- Noise levels at take-off and landing are at a level dangerous to children and vulnerable adults.
on effects of sensory bombardment on children’s brains
Richard Joseph | 27 February 2021
One of the most unexpected findings of neuroscience over the last 100 years has been the appreciation that the human brain is very much a work-in-progress at the time of birth. The conventional wisdom has been that the major physiological change accompanying growth and development occurred at puberty. All other major systems were thought to be fully formed. We now understand that the human brain goes through enormous changes over the first two decades of life and, in fact remains capable of change into senescence—you can teach an old dog new tricks!
Nowhere is this clearer than in the area of mental illness. Virtually all medical conditions have a major genetic component. Patterns of disease run in families. This is also true for mental illness. The single dramatic exception to this latter observation is the post-natal acquisition of conditions within the spectrum of anxiety disorders including generalized anxiety disorder, panic disorder with or without agoraphobia, phobias, and obsessive-compulsive disorder. It is widely accepted within the psychiatric field that children exposed to emotional, physical, or sexual trauma develop a lifelong condition of post traumatic stress disorder which can manifest itself as any or all of the conditions within the anxiety spectrum or even include disturbances of thought or mood. This pattern of illness is indistinguishable from the genetically transmitted forms of anxiety disorders.
The mechanism involved in the permanent over activation of the Reticular Activating System is not precisely understood but is thought to involve the neurotransmitter epinephrine or adrenaline. Adrenaline is not only a neurotransmitter; it also acts as a hormone mediating the “fight or flight” mechanism in a chordate which produces redistribution of blood flow from the gut and other core areas to the peripheral muscles necessary for flight or fight, increased heart rate to facilitate blood flow, rapid breathing to improve oxygenation of the blood, piloerection to make the animal appear larger, etc. Many of these physical phenomena are associated with anxiety and panic.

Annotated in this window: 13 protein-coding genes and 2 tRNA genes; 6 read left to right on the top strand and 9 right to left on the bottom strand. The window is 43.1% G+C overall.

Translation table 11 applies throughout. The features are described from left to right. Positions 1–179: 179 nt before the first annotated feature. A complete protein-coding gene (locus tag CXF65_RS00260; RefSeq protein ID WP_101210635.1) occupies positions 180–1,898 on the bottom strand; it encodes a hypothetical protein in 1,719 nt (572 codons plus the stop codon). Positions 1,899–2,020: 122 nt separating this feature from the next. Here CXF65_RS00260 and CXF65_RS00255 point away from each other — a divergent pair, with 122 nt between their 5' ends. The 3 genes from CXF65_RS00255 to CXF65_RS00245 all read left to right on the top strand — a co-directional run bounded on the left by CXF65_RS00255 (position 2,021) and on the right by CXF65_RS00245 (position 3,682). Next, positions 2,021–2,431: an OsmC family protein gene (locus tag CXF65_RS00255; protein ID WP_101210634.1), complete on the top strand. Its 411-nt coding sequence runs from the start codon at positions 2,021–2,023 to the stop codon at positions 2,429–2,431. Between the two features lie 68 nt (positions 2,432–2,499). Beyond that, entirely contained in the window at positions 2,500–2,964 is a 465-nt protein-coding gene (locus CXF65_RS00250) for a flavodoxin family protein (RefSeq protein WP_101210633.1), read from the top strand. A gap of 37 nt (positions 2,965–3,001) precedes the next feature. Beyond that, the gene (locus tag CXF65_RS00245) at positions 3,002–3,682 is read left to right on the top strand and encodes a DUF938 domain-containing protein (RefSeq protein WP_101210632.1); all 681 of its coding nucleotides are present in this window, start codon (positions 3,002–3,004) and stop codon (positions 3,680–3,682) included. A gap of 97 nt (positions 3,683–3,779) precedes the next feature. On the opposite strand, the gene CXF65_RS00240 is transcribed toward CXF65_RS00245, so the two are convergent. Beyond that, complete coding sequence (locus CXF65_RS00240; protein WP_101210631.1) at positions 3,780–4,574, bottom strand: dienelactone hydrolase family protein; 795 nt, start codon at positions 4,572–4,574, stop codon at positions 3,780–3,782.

We believe that when an immature brain is traumatized, emotionally, sexually, physically (including sensory bombardment), developing neural circuits involving the cellular architecture that mediates the above-described physiological and emotional responses are altered leading to up-regulation or super-sensitization so that they are constantly “On Alert.” This leads to perturbation in glucocorticoids with the possibility of further damage to the victim. It is not reversible.
Currently, oceanographers and marine biologists studying marine mammals are protesting against the US Navy’s plans to study seismic shocks for military purposes. Experts predict these tests will kill hundreds of thousands of dolphins, whales, seals and other marine mammals by creating unimaginable stress levels mediated by epinephrine. The seismic effects are identical to sensory shocks such as sound blasts experienced by mammals on land. The young marine mammals that are not immediately killed will also experience a form of PTSD as their developing brain architecture is permanently altered.
Dr Elizabeth Neary on noise effects of F-35s